The Nation of Islam taught that the Black race is synonymous with beauty and divinity as God’s original people. It dismissed Christianity as the “white man’s religion.”
Minor noticed his uncle’s transformation. “He was quieter,” Minor said. “When he did speak on something, he spoke emphatically about it. You believed him.”
Qaadir, the mosque’s former secretary, said Scott “was the closest thing we had to a lieutenant. … He was all for it; he was gung-ho. Everything had to be perfect.”
While friends thought of Scott as funny and kind, he was also known for his assertiveness. According to former Nation of Islam member Daniel Thomas, Scott always said that if he were attacked by police, or what they called devils at the time, he would protect himself and his family.
Baton Rouge riot sets the tone
“When Milton was killed, there was a lot of animosity against Muslims in Baton Rouge at that time,” said Freeman, a Baton Rouge native.
The racial clash on Jan. 10, 1972, attested to this. When police attempted to disperse a Black Muslim demonstration, gunfire erupted on North Boulevard, killing the two sheriff’s deputies. Nine Black Muslims were charged with the murders.
News reports said they were members of a group that was traveling across the country to restore Black communities, and Elijah Muhammad disavowed them at a press conference. Local Black Muslims were not involved, according to the mayor and district attorney in Baton Rouge.
“The minister told us don’t be caught out on the street, and definitely do not associate with the renegades,” Beverly said.
Agent Hahn was sent from the FBI’s New Orleans office to interview the indicted men. He quickly learned about the Nation of Islam, including its hatred for white people, he said.
“We were called white devils. They didn’t call me ‘Mr. Hahn’ or ‘Agent Hahn.’ We were keeping the Black race down, and we were totally useless,” he said.
Hahn learned that Nation of Islam members did not carry weapons but trained in combat skills that would allow them to seize police guns. He was advised that they chanted the Arabic phrase “Allahu Akbar,” which means “God is great,” to build up courage.
Thomas, the former Muhammad’s Mosque No. 65 member, said the incident heightened tensions between the city’s Black Muslims and police. “From that day forward, the temple was highly watched by the FBI. … They’d harass us more than the way they harass now.”
Scott told his wife that he had noticed white men following him. Although FBI documents show no surveillance of Scott, the arrival of two white men at his home accusing him of something he’d never done would be the final strike on a ticking time bomb.
Beverly speculates that Scott’s nightmare crossed his mind and prompted him to fight. “He knew he was going to die. He knew they hadn’t been following him on those days for nothing,” she said.
At the door with the misconceptions
During the Vietnam War, deserter cases skyrocketed from 705 in 1961 to roughly 44,000 by 1969, prompting the FBI to drop its fingerprint check policy.
The Army declared Scott a deserter from a base in California on Nov. 22, 1972. Seven months later, on June 28, 1973, the FBI office in Baton Rouge received a request to arrest him. The Army provided Scott’s date of birth, physical description and Social Security number, and Agent Hahn obtained a copy of Scott’s driver’s license from the state.
“For me, it was just another deserter case,” Hahn said in a recent interview with the LSU Cold Case Project 50 years later. “So, I took Bill Wood with me. We figured we’d have the guy in jail and have lunch.”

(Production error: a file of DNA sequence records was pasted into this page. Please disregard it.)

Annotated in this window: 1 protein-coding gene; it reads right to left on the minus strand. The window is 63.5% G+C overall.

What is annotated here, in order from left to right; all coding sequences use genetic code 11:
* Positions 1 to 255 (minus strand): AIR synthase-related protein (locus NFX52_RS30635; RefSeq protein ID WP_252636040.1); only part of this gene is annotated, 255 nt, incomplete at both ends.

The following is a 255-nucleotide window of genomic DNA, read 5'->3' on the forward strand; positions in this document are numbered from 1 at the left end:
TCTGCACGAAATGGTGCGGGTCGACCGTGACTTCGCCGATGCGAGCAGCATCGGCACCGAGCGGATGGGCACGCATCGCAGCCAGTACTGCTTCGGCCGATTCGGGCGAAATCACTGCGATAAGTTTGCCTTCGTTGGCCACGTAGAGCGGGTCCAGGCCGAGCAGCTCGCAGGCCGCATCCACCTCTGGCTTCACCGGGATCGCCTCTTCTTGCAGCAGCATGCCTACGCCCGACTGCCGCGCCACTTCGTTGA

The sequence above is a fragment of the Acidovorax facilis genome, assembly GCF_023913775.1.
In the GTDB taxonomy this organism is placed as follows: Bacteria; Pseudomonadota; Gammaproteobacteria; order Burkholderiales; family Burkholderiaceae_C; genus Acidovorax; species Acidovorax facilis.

Two perspective storms collided at the wooden door when the agents approached the house in search of Scott.
The “Milton X” sign on Scott’s door was his first indication, Hahn said, that Scott was a Black Muslim.
The agents recognized Scott from his license photo when he opened the door. Scott confirmed his identity and then slammed the door.
The agents said they tried to kick it in before Scott charged out at Wood.
Beverly said Scott rightfully denied the armed “white liars” entry into the house as they barged in. Meanwhile, Scott told Beverly to stay in the back with their young daughter.
According to the FBI files, only one witness — a city/parish sanitation worker — saw the fight develop, and he recalled seeing a Black man pushing two white men off his steps. Beverly and the agents say Scott screamed, “Allahu Akbar!” as the scuffle began and then moved out to the parking lot.
Hahn said that when he heard those words, flashbacks to his interviews with the Black Muslims involved in the North Boulevard violence rushed through his head.
He said he assumed Scott would try to steal the agents’ weapons and use them "because that's what they said they do, and it's what they did in the riot.”
Hahn hit Scott with the barrel of his gun in the scuffle. Hahn said he saw Scott pick up an object from the ground. He thought it was Wood's gun.
“I’m pretty sure that Bill said ‘Shoot,’ and I’m thinking, well, [Scott] has his gun, and that’s why Bill wants me to shoot him.”
Hahn shot Scott twice, once in the abdomen and once in the chest. Scott was pronounced dead on the scene, with only a gold wedding band, three dimes and one nickel on his person.
And it turned out that the object Scott had picked up was not Wood’s gun but the blackjack that Hahn had taken from the car and placed in his pocket.
A crowd gathered as Beverly cradled her husband’s body. Her last memory of Scott was his eyes rolling to the back of his head and blood gushing from his body. She recalls screaming at the agents.
She said they responded with racial slurs and threatened her. Hahn denies saying anything to anyone besides alerting police.
Fifty years later, Hahn believes the FBI should have done more to verify who had actually enlisted, especially since the Army did not always provide a photo of deserters.
Scott’s family also said the mistaken identity could have easily been resolved if the agents had thoroughly done their homework.
A glance at state and federal records would have revealed that Scott had worked at LSU from August to November 1972, while Wallace, the real deserter, had been sent to a military rehabilitation program in September 1972 before ending up in San Quentin.
According to Hahn, Scott could have prevented his own death by saying he had never been in the Army instead of shutting the door. The agents would have taken him to the FBI office and delved further into the matter.
Beverly protests that Scott repeatedly told the agents he had never enlisted.
“It just took so much out of me and just to actually see it happen,” she said. “I was going on about eight months pregnant, and it was just very traumatic for me to see.”
By Myracle Lewis, Amelia Gabor and Birdie O’Connell LSU Manship School News Service. Reported by Lewis, Gabor, O’Connell, McKinley Cobb, Brooke Couvillon, Hannah Rehm and MacKenzie Wallace.